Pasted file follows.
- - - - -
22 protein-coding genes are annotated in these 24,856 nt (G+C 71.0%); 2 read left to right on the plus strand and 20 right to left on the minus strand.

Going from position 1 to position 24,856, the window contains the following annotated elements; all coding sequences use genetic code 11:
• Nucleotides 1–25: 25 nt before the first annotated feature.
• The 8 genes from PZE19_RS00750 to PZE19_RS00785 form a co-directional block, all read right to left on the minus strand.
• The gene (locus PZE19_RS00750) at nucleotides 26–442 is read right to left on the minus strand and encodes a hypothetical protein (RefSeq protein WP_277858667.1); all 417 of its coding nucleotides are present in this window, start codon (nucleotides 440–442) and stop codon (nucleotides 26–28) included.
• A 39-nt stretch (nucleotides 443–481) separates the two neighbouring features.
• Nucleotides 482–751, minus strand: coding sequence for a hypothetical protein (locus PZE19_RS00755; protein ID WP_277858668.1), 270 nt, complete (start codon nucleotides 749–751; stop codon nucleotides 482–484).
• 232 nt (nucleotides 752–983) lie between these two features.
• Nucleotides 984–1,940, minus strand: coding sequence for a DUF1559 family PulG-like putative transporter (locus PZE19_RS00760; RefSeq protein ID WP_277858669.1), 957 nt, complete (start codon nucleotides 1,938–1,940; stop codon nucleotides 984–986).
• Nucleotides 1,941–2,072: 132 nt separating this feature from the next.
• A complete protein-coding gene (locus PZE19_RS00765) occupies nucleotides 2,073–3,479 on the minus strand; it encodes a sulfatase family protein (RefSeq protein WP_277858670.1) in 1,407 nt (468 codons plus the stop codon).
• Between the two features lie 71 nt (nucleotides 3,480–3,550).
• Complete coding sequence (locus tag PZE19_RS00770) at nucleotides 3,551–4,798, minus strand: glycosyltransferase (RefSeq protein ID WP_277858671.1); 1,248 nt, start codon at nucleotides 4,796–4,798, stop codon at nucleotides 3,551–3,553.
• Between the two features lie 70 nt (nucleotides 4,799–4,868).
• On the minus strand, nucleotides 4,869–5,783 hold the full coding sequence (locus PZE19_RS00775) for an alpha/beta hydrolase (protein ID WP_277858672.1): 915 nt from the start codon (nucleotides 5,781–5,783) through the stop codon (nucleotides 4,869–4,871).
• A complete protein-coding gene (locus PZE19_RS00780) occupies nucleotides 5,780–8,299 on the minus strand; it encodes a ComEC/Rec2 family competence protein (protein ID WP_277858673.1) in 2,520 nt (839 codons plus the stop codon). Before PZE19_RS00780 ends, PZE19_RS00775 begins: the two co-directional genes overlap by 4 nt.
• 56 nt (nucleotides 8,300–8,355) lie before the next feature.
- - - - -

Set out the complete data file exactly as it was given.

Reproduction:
22 protein-coding genes are annotated in these 24,856 nt (G+C 71.0%); 2 read left to right on the plus strand and 20 right to left on the minus strand.

Going from position 1 to position 24,856, the window contains the following annotated elements; all coding sequences use genetic code 11:
• Nucleotides 1–25: 25 nt before the first annotated feature.
• The 8 genes from PZE19_RS00750 to PZE19_RS00785 form a co-directional block, all read right to left on the minus strand.
• The gene (locus PZE19_RS00750) at nucleotides 26–442 is read right to left on the minus strand and encodes a hypothetical protein (RefSeq protein WP_277858667.1); all 417 of its coding nucleotides are present in this window, start codon (nucleotides 440–442) and stop codon (nucleotides 26–28) included.
• A 39-nt stretch (nucleotides 443–481) separates the two neighbouring features.
• Nucleotides 482–751, minus strand: coding sequence for a hypothetical protein (locus PZE19_RS00755; protein ID WP_277858668.1), 270 nt, complete (start codon nucleotides 749–751; stop codon nucleotides 482–484).
• 232 nt (nucleotides 752–983) lie between these two features.
• Nucleotides 984–1,940, minus strand: coding sequence for a DUF1559 family PulG-like putative transporter (locus PZE19_RS00760; RefSeq protein ID WP_277858669.1), 957 nt, complete (start codon nucleotides 1,938–1,940; stop codon nucleotides 984–986).
• Nucleotides 1,941–2,072: 132 nt separating this feature from the next.
• A complete protein-coding gene (locus PZE19_RS00765) occupies nucleotides 2,073–3,479 on the minus strand; it encodes a sulfatase family protein (RefSeq protein WP_277858670.1) in 1,407 nt (468 codons plus the stop codon).
• Between the two features lie 71 nt (nucleotides 3,480–3,550).
• Complete coding sequence (locus tag PZE19_RS00770) at nucleotides 3,551–4,798, minus strand: glycosyltransferase (RefSeq protein ID WP_277858671.1); 1,248 nt, start codon at nucleotides 4,796–4,798, stop codon at nucleotides 3,551–3,553.
• Between the two features lie 70 nt (nucleotides 4,799–4,868).
• On the minus strand, nucleotides 4,869–5,783 hold the full coding sequence (locus PZE19_RS00775) for an alpha/beta hydrolase (protein ID WP_277858672.1): 915 nt from the start codon (nucleotides 5,781–5,783) through the stop codon (nucleotides 4,869–4,871).
• A complete protein-coding gene (locus PZE19_RS00780) occupies nucleotides 5,780–8,299 on the minus strand; it encodes a ComEC/Rec2 family competence protein (protein ID WP_277858673.1) in 2,520 nt (839 codons plus the stop codon). Before PZE19_RS00780 ends, PZE19_RS00775 begins: the two co-directional genes overlap by 4 nt.
• 56 nt (nucleotides 8,300–8,355) lie before the next feature.